By The Glass
Oysters are heavenly with Chablis
OYSTERS are among the most nutritionally balanced foods -- just four to five provide the recommended daily allowance of iron, copper, iodine, magnesium, calcium, zinc, manganese and phosphorous. And lucky for us, they are delicious!
These hard-to-open, soft, luxurious, salty delicacies come in more than a dozen varieties. All share the briny, earthy flavor that distinguishes them from any other food in the world. Also lucky for us, they all work really well with wine.
The classic pairing with oysters is chablis -- not the big jug chablis made in America. True chablis is minerally, high-acid and citrusy and comes from a small area about 90 miles southeast of Paris.
The chardonnay grape reigns supreme here, but is nothing like chardonnay from anywhere else. It is grown in a particular type of clay called Kimmeridgian that is actually made up of ancient deposits of tiny fossilized oyster shells. Maybe that's why the wine goes so well with oysters.
The crackling edge of acidity that all good chablis should have cuts the richness of oysters. The flintiness and mineral flavors match perfectly with those same flavors in fresh oysters.
My recommendation is the 2004 Lavantureux Chablis ($17), a delicious and refreshing example that smells almost of the sea, with more than a whiff of white fruit. It zings on the palate, with a lively, buoyant persona and is almost too easy to drink. With the summer sun on the way, it's also a great white to down before you move onto any red wines at dinner.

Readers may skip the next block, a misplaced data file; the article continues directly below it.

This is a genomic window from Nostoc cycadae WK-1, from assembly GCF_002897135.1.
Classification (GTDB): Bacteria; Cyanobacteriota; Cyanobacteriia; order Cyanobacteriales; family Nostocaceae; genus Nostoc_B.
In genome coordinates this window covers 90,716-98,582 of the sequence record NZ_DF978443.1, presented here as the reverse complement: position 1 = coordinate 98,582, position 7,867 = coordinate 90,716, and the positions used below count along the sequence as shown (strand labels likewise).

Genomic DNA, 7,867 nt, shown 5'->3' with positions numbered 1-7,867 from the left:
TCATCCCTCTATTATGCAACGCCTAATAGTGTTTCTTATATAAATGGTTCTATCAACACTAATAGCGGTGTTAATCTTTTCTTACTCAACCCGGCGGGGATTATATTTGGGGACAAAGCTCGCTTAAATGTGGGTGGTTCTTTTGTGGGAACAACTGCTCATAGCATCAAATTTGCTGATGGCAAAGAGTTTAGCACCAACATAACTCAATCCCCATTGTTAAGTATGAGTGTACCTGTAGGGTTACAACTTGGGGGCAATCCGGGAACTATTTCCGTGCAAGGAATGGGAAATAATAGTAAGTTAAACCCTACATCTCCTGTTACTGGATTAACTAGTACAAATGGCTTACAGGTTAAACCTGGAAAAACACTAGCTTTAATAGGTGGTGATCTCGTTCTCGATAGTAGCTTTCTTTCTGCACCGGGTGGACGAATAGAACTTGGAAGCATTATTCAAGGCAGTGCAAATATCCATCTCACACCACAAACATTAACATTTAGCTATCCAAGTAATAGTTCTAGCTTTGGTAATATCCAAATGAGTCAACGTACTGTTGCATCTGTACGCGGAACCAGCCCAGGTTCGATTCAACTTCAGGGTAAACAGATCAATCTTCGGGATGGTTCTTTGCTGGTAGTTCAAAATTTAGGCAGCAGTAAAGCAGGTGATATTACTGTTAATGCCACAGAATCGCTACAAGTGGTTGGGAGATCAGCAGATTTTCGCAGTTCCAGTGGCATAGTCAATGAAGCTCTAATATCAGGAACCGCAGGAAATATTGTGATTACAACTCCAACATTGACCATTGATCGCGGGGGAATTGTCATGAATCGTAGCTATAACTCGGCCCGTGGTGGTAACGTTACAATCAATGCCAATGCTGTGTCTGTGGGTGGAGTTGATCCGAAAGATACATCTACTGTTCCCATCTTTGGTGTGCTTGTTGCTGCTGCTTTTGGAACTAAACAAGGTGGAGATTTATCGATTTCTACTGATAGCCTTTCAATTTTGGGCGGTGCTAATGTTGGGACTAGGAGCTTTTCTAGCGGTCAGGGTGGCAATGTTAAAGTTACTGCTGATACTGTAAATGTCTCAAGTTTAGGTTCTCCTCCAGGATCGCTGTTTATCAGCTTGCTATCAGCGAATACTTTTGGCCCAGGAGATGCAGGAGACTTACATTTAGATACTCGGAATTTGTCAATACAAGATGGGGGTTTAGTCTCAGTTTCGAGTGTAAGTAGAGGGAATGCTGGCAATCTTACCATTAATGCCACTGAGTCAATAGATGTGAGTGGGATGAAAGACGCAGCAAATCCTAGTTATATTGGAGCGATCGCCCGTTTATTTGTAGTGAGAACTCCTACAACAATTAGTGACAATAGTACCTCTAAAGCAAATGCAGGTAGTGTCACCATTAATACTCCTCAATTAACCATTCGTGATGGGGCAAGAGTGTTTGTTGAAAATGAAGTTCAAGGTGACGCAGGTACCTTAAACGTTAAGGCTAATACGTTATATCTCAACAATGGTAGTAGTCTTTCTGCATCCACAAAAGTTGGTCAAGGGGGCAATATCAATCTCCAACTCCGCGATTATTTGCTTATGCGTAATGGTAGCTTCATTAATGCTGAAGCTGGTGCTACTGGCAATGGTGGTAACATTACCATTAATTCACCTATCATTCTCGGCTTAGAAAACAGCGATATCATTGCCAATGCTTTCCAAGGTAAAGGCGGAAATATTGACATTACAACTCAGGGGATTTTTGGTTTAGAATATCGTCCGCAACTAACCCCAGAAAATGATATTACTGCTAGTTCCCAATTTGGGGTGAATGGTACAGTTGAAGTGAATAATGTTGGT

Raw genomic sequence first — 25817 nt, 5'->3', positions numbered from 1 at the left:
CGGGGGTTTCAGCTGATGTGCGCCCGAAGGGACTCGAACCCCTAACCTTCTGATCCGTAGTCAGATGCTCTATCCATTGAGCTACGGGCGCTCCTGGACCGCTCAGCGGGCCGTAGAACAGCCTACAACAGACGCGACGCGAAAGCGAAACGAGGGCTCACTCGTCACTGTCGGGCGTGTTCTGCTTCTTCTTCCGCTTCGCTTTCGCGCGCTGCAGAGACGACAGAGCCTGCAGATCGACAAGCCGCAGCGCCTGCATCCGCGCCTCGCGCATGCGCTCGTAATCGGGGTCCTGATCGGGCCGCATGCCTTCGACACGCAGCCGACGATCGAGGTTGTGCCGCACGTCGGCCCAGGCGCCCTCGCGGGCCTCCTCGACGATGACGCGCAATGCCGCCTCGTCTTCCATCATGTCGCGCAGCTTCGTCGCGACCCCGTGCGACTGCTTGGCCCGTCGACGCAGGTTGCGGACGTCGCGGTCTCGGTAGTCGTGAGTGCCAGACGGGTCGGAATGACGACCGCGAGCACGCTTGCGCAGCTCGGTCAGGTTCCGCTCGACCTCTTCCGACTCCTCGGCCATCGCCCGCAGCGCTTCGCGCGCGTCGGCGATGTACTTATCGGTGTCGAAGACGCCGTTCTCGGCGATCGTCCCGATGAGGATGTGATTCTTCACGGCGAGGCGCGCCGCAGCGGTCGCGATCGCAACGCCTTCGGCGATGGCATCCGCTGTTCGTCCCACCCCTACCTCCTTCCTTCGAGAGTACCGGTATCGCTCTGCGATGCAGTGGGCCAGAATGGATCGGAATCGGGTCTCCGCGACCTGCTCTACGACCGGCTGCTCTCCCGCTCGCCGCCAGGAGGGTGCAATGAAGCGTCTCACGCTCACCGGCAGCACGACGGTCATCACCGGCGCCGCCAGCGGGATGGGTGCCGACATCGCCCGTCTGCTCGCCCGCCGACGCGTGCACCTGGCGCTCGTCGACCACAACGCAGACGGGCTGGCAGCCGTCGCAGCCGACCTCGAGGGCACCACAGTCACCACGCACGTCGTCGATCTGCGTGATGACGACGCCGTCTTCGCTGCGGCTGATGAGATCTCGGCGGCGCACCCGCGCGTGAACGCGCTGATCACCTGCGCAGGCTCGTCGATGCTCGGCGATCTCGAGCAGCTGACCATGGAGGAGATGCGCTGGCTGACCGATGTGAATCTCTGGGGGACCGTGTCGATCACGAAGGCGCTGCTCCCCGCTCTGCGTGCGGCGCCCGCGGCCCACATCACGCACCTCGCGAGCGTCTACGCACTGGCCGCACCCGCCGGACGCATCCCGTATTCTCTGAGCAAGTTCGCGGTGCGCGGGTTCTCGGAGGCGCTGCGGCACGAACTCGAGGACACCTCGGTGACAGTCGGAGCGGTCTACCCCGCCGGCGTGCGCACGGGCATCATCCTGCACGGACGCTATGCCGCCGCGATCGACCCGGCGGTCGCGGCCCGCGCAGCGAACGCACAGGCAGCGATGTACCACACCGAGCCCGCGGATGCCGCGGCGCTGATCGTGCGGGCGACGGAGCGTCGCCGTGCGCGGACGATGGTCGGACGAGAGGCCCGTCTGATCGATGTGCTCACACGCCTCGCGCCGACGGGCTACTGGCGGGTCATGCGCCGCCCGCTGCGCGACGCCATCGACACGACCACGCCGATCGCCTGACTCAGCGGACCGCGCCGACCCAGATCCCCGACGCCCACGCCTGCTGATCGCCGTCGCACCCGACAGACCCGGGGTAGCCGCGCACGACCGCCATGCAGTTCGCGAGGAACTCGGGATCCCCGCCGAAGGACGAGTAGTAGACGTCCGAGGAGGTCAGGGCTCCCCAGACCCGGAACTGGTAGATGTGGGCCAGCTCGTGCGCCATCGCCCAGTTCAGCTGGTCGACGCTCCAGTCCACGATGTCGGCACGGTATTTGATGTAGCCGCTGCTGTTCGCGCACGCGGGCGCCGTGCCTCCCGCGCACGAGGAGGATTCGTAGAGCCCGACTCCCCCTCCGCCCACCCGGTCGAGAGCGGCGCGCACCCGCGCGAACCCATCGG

Another terrific pairing with oysters is champagne. Champagne is grown on a very chalky type of soil, which also originated from an ancient seabed of mollusks called belimnita quadrata.
Champagne is also searingly high in acidity that counteracts the richness of oysters. It also has mineral flavor of its own that makes the pair dance together like Fred Astaire and Ginger Rogers, especially if the music of a shallot mignonette is involved.
One of the new and exciting champagnes I've had is the Non-Vintage Henriot Brut "Souverain" ($32). This terrific blend of 60 percent pinot noir and 40 percent chardonnay is ripe with fruit, elegant and with a particularly delicious aftertaste of nuts and citrus.
I am a big champagne fan and consumer and can tell you that once a bottle of champagne is opened, the party begins. The Henriot Brut is a potent starter -- along with some oysters on the half shell, it's simply phenomenal.
Riesling seems to pair with more things than not and oysters are no exception. Dry riesling works best, preferably from Germany. Try one the 2004 Josef Leitz Rudesheimer Bischofsberg Riesling Spatlese Trocken ($22). This is more than a mouthful to say, but it glides down easily with a platter of oysters, exotically fruity in scent but tremendously cleansing on the palate. This is a really fun wine and one worth the search.
Now, I know that plenty of people don't like oysters. You can at least try the wines. And those who love the shellfish like me, let's raise a glass to our health, shuck a few shells and slide those oysters back with a healthy glass of crisp white. Cheers!
Roberto Viernes is a master sommelier and wine educator with Southern Wine & Spirits.
This column is a weekly lesson in wine pairing written by a rotating panel of wine professionals. Write to firstname.lastname@example.org